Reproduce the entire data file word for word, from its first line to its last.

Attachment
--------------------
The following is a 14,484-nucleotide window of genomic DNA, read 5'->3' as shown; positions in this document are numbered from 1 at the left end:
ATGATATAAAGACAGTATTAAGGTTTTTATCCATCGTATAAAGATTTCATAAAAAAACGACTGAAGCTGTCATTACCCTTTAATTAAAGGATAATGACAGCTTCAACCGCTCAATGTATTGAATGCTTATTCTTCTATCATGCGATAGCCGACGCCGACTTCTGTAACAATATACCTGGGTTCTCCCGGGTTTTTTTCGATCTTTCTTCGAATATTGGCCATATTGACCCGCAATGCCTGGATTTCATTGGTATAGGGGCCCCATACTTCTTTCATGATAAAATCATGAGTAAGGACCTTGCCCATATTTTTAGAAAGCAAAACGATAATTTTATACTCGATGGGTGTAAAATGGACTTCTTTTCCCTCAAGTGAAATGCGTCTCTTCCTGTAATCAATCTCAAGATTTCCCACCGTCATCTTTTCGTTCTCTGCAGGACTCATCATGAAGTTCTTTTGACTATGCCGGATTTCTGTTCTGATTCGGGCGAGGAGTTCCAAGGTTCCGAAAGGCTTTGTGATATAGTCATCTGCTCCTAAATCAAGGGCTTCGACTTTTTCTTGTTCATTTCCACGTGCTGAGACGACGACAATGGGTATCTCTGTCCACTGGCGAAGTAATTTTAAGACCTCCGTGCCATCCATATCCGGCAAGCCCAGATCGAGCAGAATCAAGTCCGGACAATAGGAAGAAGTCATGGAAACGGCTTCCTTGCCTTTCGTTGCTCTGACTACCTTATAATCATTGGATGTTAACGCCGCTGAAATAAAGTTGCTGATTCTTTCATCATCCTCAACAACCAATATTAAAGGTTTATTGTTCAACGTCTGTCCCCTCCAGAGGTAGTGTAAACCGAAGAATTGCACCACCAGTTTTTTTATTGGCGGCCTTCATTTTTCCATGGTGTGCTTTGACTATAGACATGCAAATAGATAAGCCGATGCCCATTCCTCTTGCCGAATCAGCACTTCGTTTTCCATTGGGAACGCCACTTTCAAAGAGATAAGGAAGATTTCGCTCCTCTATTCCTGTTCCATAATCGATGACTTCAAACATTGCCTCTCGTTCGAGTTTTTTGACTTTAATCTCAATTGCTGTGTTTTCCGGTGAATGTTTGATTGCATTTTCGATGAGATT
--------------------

The following is a 14,484-nucleotide window of genomic DNA, read 5'->3' as shown; positions in this document are numbered from 1 at the left end:
ATGATATAAAGACAGTATTAAGGTTTTTATCCATCGTATAAAGATTTCATAAAAAAACGACTGAAGCTGTCATTACCCTTTAATTAAAGGATAATGACAGCTTCAACCGCTCAATGTATTGAATGCTTATTCTTCTATCATGCGATAGCCGACGCCGACTTCTGTAACAATATACCTGGGTTCTCCCGGGTTTTTTTCGATCTTTCTTCGAATATTGGCCATATTGACCCGCAATGCCTGGATTTCATTGGTATAGGGGCCCCATACTTCTTTCATGATAAAATCATGAGTAAGGACCTTGCCCATATTTTTAGAAAGCAAAACGATAATTTTATACTCGATGGGTGTAAAATGGACTTCTTTTCCCTCAAGTGAAATGCGTCTCTTCCTGTAATCAATCTCAAGATTTCCCACCGTCATCTTTTCGTTCTCTGCAGGACTCATCATGAAGTTCTTTTGACTATGCCGGATTTCTGTTCTGATTCGGGCGAGGAGTTCCAAGGTTCCGAAAGGCTTTGTGATATAGTCATCTGCTCCTAAATCAAGGGCTTCGACTTTTTCTTGTTCATTTCCACGTGCTGAGACGACGACAATGGGTATCTCTGTCCACTGGCGAAGTAATTTTAAGACCTCCGTGCCATCCATATCCGGCAAGCCCAGATCGAGCAGAATCAAGTCCGGACAATAGGAAGAAGTCATGGAAACGGCTTCCTTGCCTTTCGTTGCTCTGACTACCTTATAATCATTGGATGTTAACGCCGCTGAAATAAAGTTGCTGATTCTTTCATCATCCTCAACAACCAATATTAAAGGTTTATTGTTCAACGTCTGTCCCCTCCAGAGGTAGTGTAAACCGAAGAATTGCACCACCAGTTTTTTTATTGGCGGCCTTCATTTTTCCATGGTGTGCTTTGACTATAGACATGCAAATAGATAAGCCGATGCCCATTCCTCTTGCCGAATCAGCACTTCGTTTTCCATTGGGAACGCCACTTTCAAAGAGATAAGGAAGATTTCGCTCCTCTATTCCTGTTCCATAATCGATGACTTCAAACATTGCCTCTCGTTCGAGTTTTTTGACTTTAATCTCAATTGCTGTGTTTTCCGGTGAATGTTTGATTGCATTTTCGATGAGATT